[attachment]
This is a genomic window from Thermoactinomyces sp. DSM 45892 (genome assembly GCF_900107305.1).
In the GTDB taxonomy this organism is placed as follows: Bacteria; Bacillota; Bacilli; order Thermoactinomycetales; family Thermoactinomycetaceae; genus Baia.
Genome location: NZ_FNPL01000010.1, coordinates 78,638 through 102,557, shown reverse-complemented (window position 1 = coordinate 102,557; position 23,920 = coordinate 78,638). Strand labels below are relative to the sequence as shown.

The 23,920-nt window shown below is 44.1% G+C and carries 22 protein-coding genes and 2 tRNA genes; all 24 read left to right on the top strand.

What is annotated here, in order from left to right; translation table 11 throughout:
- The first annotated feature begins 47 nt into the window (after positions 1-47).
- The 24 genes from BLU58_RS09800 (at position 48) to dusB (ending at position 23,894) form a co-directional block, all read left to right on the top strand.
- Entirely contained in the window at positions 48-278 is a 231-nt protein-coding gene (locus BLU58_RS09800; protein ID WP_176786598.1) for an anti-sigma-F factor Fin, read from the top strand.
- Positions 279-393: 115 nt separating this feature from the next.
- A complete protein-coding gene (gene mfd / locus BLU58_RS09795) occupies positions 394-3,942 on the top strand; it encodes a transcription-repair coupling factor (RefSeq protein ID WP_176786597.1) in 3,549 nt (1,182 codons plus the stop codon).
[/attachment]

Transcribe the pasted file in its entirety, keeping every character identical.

This is a genomic window from Thermoactinomyces sp. DSM 45892 (genome assembly GCF_900107305.1).
In the GTDB taxonomy this organism is placed as follows: Bacteria; Bacillota; Bacilli; order Thermoactinomycetales; family Thermoactinomycetaceae; genus Baia.
Genome location: NZ_FNPL01000010.1, coordinates 78,638 through 102,557, shown reverse-complemented (window position 1 = coordinate 102,557; position 23,920 = coordinate 78,638). Strand labels below are relative to the sequence as shown.

The 23,920-nt window shown below is 44.1% G+C and carries 22 protein-coding genes and 2 tRNA genes; all 24 read left to right on the top strand.

What is annotated here, in order from left to right; translation table 11 throughout:
- The first annotated feature begins 47 nt into the window (after positions 1-47).
- The 24 genes from BLU58_RS09800 (at position 48) to dusB (ending at position 23,894) form a co-directional block, all read left to right on the top strand.
- Entirely contained in the window at positions 48-278 is a 231-nt protein-coding gene (locus BLU58_RS09800; protein ID WP_176786598.1) for an anti-sigma-F factor Fin, read from the top strand.
- Positions 279-393: 115 nt separating this feature from the next.
- A complete protein-coding gene (gene mfd / locus BLU58_RS09795) occupies positions 394-3,942 on the top strand; it encodes a transcription-repair coupling factor (RefSeq protein ID WP_176786597.1) in 3,549 nt (1,182 codons plus the stop codon).